Epson has reprised its role as projection industry watchdog in lawsuits filed this week against four budget projector brands sold on Amazon, including the popular Vankyo brand, for their failure to use industry-standard brightness specifications in promoting their products.
Vankyo, along with WiMiUS, GooDee, and Bomaker, are accused in the actions of using the term "lux" to describe brightness instead of lumens, which are measured and reported by most manufacturers according to the accepted ANSI or similar ISO 21118 standards. By definition, lumen measurements take screen size into account, while a lux measurement is merely a brightness reading from a luminance meter that varies with distance from the source and cannot be used by consumers to compare projectors or calculate the brightness of the image they will see on their screen.
Vankyo's V630 model, for example, is an LED projector promoted on Amazon as having "6800 LUX high brightness," while ANSI brightness measurements conducted by a third-party reviewer has shown it to produce only about 420 lumens. An uneducated consumer might reasonably think it was a very bright projector based on the number alone.
Epson uses the ISO standard for measuring white brightness and separately measures and reports color brightness (color light output, or CLO) according to the IDMS 15.4 standard. The ISO standard is slowly supplanting the ANSI standard and uses the same nine-point technique that averages light across the entire screen.
"We are seeing more connected households embrace big-screen viewing solutions than ever before. As we enter the busy holiday season, we want to ensure that consumers are receiving the vital information needed to make informed purchasing decisions," said Mike Isgrig, vice president, consumer sales and marketing, Epson America, Inc., in a company statement. "Epson invests considerable time and money to ensure performance claims are based on industry standards, and we take it seriously when companies blatantly mislead consumers with non-standard specifications. This lawsuit underscores Epson's commitment to support a fair marketplace and deter sellers and manufacturers who by misleading projector consumers, damage the credibility of the entire industry."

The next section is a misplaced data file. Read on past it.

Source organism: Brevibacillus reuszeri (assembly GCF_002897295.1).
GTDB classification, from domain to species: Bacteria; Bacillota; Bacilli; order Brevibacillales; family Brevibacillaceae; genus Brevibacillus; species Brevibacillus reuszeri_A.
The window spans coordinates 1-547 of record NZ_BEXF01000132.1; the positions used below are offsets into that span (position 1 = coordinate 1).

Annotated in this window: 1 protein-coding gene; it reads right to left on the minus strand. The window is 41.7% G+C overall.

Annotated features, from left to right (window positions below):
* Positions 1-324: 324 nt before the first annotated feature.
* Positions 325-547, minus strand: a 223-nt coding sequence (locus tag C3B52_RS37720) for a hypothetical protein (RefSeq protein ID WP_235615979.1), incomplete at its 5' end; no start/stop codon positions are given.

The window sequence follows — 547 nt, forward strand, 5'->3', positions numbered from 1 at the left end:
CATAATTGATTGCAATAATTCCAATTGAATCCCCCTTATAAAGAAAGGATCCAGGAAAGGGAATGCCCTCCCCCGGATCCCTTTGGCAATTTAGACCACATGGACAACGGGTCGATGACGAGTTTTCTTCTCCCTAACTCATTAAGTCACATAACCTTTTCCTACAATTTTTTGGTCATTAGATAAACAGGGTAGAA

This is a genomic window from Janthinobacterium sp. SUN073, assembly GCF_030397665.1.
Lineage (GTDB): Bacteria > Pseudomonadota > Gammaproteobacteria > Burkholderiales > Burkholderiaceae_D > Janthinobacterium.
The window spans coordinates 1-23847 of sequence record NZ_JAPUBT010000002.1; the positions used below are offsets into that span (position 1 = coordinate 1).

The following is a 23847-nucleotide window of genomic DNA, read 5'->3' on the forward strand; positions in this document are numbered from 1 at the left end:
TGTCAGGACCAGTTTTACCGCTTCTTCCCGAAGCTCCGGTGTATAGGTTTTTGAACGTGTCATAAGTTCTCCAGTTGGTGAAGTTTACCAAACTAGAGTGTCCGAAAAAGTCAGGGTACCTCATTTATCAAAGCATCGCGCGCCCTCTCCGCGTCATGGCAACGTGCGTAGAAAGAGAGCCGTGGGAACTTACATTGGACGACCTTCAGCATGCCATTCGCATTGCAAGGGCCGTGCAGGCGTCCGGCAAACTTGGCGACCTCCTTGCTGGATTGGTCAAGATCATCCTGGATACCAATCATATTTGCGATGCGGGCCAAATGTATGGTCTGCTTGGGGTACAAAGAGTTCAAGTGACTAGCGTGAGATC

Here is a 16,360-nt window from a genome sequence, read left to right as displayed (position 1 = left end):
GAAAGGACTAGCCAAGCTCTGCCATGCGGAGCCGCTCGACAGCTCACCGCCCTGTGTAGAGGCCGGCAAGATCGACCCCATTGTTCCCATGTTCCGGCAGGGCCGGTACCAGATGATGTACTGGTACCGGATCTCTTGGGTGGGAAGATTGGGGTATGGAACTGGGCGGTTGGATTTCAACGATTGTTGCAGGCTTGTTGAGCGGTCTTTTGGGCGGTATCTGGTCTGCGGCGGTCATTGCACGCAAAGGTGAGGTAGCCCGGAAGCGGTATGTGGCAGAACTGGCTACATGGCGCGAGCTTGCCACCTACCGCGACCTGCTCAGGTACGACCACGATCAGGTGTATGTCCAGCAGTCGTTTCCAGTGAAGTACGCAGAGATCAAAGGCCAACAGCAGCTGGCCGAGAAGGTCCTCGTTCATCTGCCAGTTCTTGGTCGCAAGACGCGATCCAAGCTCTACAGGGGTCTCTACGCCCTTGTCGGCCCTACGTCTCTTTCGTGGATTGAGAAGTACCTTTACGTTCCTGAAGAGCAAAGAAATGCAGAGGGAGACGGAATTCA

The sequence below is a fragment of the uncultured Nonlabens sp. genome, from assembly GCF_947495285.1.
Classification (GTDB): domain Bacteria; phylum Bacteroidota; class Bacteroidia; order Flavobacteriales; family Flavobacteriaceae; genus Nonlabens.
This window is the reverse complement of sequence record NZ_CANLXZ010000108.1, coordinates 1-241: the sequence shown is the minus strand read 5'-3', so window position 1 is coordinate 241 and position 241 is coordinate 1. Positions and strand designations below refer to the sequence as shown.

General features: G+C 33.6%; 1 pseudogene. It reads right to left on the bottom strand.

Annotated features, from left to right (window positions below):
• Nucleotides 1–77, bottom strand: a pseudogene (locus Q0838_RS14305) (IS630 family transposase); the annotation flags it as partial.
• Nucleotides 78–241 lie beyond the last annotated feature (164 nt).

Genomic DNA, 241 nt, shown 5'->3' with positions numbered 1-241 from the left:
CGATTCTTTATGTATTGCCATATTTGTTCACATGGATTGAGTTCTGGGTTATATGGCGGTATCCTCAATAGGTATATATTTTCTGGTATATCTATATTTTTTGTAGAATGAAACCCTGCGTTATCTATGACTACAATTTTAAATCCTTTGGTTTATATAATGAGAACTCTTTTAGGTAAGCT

Back in 2019, Epson made headlines when it filed suit against Curtis International Ltd., the distributor and marketer of RCA brand projectors, and against Technicolor SA, which owns the RCA brand, for grossly overstating the lumen output of its projectors. Projectors claimed in advertising to be 2,000 or more lumens (of an unspecified type) were measured by an independent lab as typically delivering less than 40 ANSI lumens. That case was settled with Curtis agreeing to advertise its projectors only using the industry standard ISO/ANSI lumens and to modify its packaging to reflect the accurate lumens ratings. In 2018, Epson was granted a permanent injunction and a $5 million damage award after suing iRulu for advertising false lumen ratings.